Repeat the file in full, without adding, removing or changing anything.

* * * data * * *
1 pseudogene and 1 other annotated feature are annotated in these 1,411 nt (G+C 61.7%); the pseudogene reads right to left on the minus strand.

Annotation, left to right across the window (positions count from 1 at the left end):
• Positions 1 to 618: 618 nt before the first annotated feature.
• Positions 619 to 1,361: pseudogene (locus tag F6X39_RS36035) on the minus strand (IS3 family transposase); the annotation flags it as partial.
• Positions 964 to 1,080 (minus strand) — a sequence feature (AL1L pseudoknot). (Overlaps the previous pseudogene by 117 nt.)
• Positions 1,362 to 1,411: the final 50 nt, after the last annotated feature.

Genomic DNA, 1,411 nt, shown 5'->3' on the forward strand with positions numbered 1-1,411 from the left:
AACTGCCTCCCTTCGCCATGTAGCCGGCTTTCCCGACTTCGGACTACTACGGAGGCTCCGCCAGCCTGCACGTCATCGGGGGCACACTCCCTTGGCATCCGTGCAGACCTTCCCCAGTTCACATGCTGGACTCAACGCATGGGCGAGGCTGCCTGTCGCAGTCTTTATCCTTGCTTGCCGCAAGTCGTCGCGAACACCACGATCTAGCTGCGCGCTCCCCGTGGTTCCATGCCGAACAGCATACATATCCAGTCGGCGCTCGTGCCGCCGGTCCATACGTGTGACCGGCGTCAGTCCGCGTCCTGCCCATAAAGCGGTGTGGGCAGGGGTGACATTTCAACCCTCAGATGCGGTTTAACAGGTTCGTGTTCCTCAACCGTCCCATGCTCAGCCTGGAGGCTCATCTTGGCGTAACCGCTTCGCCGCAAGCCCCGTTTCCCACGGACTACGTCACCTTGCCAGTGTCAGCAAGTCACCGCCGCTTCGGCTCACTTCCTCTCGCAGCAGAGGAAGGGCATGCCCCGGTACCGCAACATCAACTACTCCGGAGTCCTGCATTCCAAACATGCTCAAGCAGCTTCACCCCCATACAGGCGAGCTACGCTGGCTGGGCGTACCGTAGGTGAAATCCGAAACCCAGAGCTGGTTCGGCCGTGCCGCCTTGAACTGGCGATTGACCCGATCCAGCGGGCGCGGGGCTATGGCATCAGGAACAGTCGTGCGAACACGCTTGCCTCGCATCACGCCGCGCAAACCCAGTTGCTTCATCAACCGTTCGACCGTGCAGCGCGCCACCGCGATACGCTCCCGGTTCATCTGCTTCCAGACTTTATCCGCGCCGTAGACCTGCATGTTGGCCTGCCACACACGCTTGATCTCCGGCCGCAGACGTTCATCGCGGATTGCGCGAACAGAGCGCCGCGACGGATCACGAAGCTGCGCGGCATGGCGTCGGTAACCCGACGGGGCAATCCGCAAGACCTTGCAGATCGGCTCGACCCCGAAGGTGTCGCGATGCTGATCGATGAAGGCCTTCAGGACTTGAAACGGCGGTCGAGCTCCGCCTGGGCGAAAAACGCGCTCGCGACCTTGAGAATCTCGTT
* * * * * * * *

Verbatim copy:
1 pseudogene and 1 other annotated feature are annotated in these 1,411 nt (G+C 61.7%); the pseudogene reads right to left on the minus strand.

Annotation, left to right across the window (positions count from 1 at the left end):
• Positions 1 to 618: 618 nt before the first annotated feature.
• Positions 619 to 1,361: pseudogene (locus tag F6X39_RS36035) on the minus strand (IS3 family transposase); the annotation flags it as partial.
• Positions 964 to 1,080 (minus strand) — a sequence feature (AL1L pseudoknot). (Overlaps the previous pseudogene by 117 nt.)
• Positions 1,362 to 1,411: the final 50 nt, after the last annotated feature.

Genomic DNA, 1,411 nt, shown 5'->3' on the forward strand with positions numbered 1-1,411 from the left:
AACTGCCTCCCTTCGCCATGTAGCCGGCTTTCCCGACTTCGGACTACTACGGAGGCTCCGCCAGCCTGCACGTCATCGGGGGCACACTCCCTTGGCATCCGTGCAGACCTTCCCCAGTTCACATGCTGGACTCAACGCATGGGCGAGGCTGCCTGTCGCAGTCTTTATCCTTGCTTGCCGCAAGTCGTCGCGAACACCACGATCTAGCTGCGCGCTCCCCGTGGTTCCATGCCGAACAGCATACATATCCAGTCGGCGCTCGTGCCGCCGGTCCATACGTGTGACCGGCGTCAGTCCGCGTCCTGCCCATAAAGCGGTGTGGGCAGGGGTGACATTTCAACCCTCAGATGCGGTTTAACAGGTTCGTGTTCCTCAACCGTCCCATGCTCAGCCTGGAGGCTCATCTTGGCGTAACCGCTTCGCCGCAAGCCCCGTTTCCCACGGACTACGTCACCTTGCCAGTGTCAGCAAGTCACCGCCGCTTCGGCTCACTTCCTCTCGCAGCAGAGGAAGGGCATGCCCCGGTACCGCAACATCAACTACTCCGGAGTCCTGCATTCCAAACATGCTCAAGCAGCTTCACCCCCATACAGGCGAGCTACGCTGGCTGGGCGTACCGTAGGTGAAATCCGAAACCCAGAGCTGGTTCGGCCGTGCCGCCTTGAACTGGCGATTGACCCGATCCAGCGGGCGCGGGGCTATGGCATCAGGAACAGTCGTGCGAACACGCTTGCCTCGCATCACGCCGCGCAAACCCAGTTGCTTCATCAACCGTTCGACCGTGCAGCGCGCCACCGCGATACGCTCCCGGTTCATCTGCTTCCAGACTTTATCCGCGCCGTAGACCTGCATGTTGGCCTGCCACACACGCTTGATCTCCGGCCGCAGACGTTCATCGCGGATTGCGCGAACAGAGCGCCGCGACGGATCACGAAGCTGCGCGGCATGGCGTCGGTAACCCGACGGGGCAATCCGCAAGACCTTGCAGATCGGCTCGACCCCGAAGGTGTCGCGATGCTGATCGATGAAGGCCTTCAGGACTTGAAACGGCGGTCGAGCTCCGCCTGGGCGAAAAACGCGCTCGCGACCTTGAGAATCTCGTT